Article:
A Time to Weep, or a Time to Act?


Immortalized in history as the founder of Mizrachi, Rabbi Yitzchak Yaakov Reines’ defining quality was his love for the people of Israel – and the tangible pain he felt when other Jews were suffering. When Jews suffered at the hands of gentiles, Rav Reines felt physical pain; his face became flushed, his body shook, and he would repeat, over and over again: “we must do something!” At times he would gather his family together and say in bitterness: “We must act, we can’t sit on our hands! The “gedolim” sin by remaining passive and not crying out!” Though Rav Reines frequently didn’t know what to do, he felt passionately that we must do something (Rabbi Meir Bar Ilan, From Volozhin to Jerusalem, 367). 

As we approach the heavy day of the 9th of Av, we remember the suffering of so many Jews throughout the world. While the rest of us move on with our lives, the families of terror victims live with indescribable pain, pain that never goes away. Think also of the family of Aryeh Wolf hy”d, the kind hearted Camp Simcha counselor murdered by an antisemite in Baltimore this past August while installing solar panels (suspiciously, the police have identified the killer but haven’t arrested him). And remember, too, the soldiers and terror victims who survived attacks, but suffer in silence from the injuries that have left them forever maimed or disabled.

For close to two thousand years, we responded to this pain by crying out “Eicha,” “How could it be?” We asked and asked again; we asked ourselves, we asked each other and we turned our eyes upwards and asked Hashem: “How can it be? How can our people suffer this way? How can our Land, our holy city, lie abandoned and alone?” Living in fear and powerless to stop the pogroms and massacres that cast a constant shadow over our people, all we could do was lament and sigh, “How could it be?”

Though we will continue reading Eicha until the final redemption comes, I wonder if this response to Jewish suffering is out of date, heretical as that may sound. Writing 100 years ago in the pages of HaMizrachi, Rabbi Yitzchak Nissenbaum challenged his readers to change their attitude towards Tisha B’Av and Jewish suffering: “The call of ‘Hashiveinu at the end of Eicha, of ‘bring us back to You and renew our days of old,’ has burst forth throughout the Diaspora. Our Land no longer sits alone and abandoned. And so now we must call this megilla by a different name: not Eicha, ‘How could it be?’ but rather Ayeka, ‘Where are you?’ Every Jew must hear the voice of G-d calling out to us: ‘Where are you? Where are you, son of Israel? It is no longer time to hide! The time has come to leave your hiding places, to go out to battle, united in strength to build up our Land… Ayeka?” (HaMizrachi, 7 Menachem Av, 1921).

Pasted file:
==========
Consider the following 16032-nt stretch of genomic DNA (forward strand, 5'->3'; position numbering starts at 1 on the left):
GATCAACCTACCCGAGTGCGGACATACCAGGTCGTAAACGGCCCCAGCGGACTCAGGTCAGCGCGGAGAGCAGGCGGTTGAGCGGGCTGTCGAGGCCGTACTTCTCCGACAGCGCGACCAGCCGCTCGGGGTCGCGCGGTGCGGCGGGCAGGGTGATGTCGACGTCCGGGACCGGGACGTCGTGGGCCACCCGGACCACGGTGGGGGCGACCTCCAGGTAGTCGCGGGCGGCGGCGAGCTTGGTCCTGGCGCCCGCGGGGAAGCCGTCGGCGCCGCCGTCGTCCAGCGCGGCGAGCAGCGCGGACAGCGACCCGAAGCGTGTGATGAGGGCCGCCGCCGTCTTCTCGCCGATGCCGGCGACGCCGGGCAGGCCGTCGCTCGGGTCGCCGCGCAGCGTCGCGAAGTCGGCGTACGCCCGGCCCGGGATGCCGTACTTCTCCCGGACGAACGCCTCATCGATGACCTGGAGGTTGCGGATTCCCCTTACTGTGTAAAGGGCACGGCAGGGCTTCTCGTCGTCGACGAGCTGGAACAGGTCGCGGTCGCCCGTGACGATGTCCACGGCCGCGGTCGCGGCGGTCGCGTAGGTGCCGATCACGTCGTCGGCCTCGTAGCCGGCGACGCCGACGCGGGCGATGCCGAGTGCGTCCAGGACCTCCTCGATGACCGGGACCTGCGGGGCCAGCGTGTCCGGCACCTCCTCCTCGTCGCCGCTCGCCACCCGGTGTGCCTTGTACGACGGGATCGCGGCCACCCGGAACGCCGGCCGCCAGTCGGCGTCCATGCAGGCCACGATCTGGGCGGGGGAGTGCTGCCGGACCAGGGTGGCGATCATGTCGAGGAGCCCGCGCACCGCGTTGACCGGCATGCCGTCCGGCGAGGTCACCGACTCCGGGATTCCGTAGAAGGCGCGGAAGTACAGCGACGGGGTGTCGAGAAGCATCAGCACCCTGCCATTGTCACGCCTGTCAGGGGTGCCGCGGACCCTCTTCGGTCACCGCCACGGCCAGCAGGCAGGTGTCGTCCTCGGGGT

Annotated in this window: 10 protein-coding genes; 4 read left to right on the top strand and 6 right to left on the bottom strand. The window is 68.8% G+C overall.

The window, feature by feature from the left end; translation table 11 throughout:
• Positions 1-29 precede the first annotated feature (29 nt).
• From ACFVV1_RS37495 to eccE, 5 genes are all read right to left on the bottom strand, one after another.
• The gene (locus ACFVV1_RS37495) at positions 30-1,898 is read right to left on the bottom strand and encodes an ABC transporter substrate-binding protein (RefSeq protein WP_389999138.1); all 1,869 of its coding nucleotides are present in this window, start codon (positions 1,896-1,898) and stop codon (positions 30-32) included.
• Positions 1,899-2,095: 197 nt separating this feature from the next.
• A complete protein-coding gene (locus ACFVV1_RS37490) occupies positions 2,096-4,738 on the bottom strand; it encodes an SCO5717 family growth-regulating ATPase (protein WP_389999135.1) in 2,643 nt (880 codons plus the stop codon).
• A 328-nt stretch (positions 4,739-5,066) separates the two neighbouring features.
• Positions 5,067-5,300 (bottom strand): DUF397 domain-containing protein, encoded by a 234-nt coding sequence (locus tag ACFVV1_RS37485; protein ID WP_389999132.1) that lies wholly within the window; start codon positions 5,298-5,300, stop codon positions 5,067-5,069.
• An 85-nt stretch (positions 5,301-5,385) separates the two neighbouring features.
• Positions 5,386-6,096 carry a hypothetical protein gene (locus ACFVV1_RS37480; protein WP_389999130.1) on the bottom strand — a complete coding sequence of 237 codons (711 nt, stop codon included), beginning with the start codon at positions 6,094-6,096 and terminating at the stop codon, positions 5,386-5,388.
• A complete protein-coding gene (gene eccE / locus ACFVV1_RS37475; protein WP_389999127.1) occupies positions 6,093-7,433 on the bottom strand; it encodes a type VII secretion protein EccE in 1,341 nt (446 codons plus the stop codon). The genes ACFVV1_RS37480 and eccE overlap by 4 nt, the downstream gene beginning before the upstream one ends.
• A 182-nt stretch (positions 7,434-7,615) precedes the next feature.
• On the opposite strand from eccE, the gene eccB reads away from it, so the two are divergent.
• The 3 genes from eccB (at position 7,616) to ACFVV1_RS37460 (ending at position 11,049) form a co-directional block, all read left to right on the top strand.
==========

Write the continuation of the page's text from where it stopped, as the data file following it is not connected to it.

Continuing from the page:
Like Rav Reines before him, Rav Nissenbaum believed it was not enough to wring our hands and sigh in sadness when we hear tragic news. “There are hundreds of thousands of Jews who are absorbed in their own personal affairs… Our great struggle, even greater than the struggle against our external enemies, is our struggle against our own people’s passivity concerning our national life” (HaMizrachi, 19 Elul, 1921). 

After two millennia of helplessness, the Jewish people are no longer powerless. We are no longer barred from settling our Land or from bearing arms to defend ourselves. No law forbids the Jews of the Diaspora from protesting the corrupt United Nations in the streets of New York City or from marching with pride and strength in support of the Dee family through the streets of London. 

The only obstacle, and it is not a small one, is our own passivity – of which I too am guilty. We’re busy with our jobs, our children and our local communities. Who has time to protest antisemitism? 

But in the words of Rabbi Aharon Kahn, Rosh Yeshiva at Yeshiva University, “How can we eat ketchup and ice cream while our brothers’ blood is running through the streets?” So long as Jews are suffering, so long as terrorists murder innocents in Israel and hoodlums beat up Chassidim in the streets of Brooklyn, how can we justify remaining silent? As Rav Reines would say, the time has come to do something. The question is, how long will it take for us to act?


Rabbi Elie Mischel is the Editor of HaMizrachi magazine.

© 2024 World Mizrachi

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